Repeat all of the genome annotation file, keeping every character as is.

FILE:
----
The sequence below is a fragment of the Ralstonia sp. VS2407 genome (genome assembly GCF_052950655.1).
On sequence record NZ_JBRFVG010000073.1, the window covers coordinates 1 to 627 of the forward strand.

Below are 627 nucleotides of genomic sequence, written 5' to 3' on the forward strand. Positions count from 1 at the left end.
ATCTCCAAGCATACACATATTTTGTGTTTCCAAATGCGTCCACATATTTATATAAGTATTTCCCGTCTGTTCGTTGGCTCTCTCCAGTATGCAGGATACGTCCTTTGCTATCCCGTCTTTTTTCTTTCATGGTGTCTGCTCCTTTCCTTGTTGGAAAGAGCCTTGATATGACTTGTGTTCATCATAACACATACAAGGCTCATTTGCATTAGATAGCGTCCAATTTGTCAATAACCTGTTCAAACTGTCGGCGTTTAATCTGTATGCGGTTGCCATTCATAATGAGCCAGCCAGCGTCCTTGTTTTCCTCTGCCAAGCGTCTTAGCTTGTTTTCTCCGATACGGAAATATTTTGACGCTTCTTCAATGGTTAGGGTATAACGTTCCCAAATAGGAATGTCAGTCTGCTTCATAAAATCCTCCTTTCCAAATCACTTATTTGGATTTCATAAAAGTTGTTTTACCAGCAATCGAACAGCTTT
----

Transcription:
The sequence below is a fragment of the Ralstonia sp. VS2407 genome (genome assembly GCF_052950655.1).
On sequence record NZ_JBRFVG010000073.1, the window covers coordinates 1 to 627 of the forward strand.

Below are 627 nucleotides of genomic sequence, written 5' to 3' on the forward strand. Positions count from 1 at the left end.
ATCTCCAAGCATACACATATTTTGTGTTTCCAAATGCGTCCACATATTTATATAAGTATTTCCCGTCTGTTCGTTGGCTCTCTCCAGTATGCAGGATACGTCCTTTGCTATCCCGTCTTTTTTCTTTCATGGTGTCTGCTCCTTTCCTTGTTGGAAAGAGCCTTGATATGACTTGTGTTCATCATAACACATACAAGGCTCATTTGCATTAGATAGCGTCCAATTTGTCAATAACCTGTTCAAACTGTCGGCGTTTAATCTGTATGCGGTTGCCATTCATAATGAGCCAGCCAGCGTCCTTGTTTTCCTCTGCCAAGCGTCTTAGCTTGTTTTCTCCGATACGGAAATATTTTGACGCTTCTTCAATGGTTAGGGTATAACGTTCCCAAATAGGAATGTCAGTCTGCTTCATAAAATCCTCCTTTCCAAATCACTTATTTGGATTTCATAAAAGTTGTTTTACCAGCAATCGAACAGCTTT